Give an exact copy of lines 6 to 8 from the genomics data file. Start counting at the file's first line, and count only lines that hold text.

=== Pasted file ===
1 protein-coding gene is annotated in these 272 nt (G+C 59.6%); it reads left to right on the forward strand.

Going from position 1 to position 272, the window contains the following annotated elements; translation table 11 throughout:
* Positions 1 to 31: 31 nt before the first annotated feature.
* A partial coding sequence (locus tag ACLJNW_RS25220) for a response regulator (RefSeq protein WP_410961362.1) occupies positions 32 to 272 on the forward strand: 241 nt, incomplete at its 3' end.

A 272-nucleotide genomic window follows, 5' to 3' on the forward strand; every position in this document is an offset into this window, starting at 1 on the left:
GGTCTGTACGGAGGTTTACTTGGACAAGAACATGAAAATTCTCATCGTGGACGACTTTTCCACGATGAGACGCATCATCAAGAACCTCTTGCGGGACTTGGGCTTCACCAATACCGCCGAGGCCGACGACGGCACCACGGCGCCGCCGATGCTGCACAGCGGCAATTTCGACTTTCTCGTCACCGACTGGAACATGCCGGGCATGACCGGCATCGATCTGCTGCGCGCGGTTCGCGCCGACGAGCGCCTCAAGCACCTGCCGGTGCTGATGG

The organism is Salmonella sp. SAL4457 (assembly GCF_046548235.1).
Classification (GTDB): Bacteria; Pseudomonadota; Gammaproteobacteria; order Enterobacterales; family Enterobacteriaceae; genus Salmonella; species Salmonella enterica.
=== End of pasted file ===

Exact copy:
GGTCTGTACGGAGGTTTACTTGGACAAGAACATGAAAATTCTCATCGTGGACGACTTTTCCACGATGAGACGCATCATCAAGAACCTCTTGCGGGACTTGGGCTTCACCAATACCGCCGAGGCCGACGACGGCACCACGGCGCCGCCGATGCTGCACAGCGGCAATTTCGACTTTCTCGTCACCGACTGGAACATGCCGGGCATGACCGGCATCGATCTGCTGCGCGCGGTTCGCGCCGACGAGCGCCTCAAGCACCTGCCGGTGCTGATGG

The organism is Salmonella sp. SAL4457 (assembly GCF_046548235.1).
Classification (GTDB): Bacteria; Pseudomonadota; Gammaproteobacteria; order Enterobacterales; family Enterobacteriaceae; genus Salmonella; species Salmonella enterica.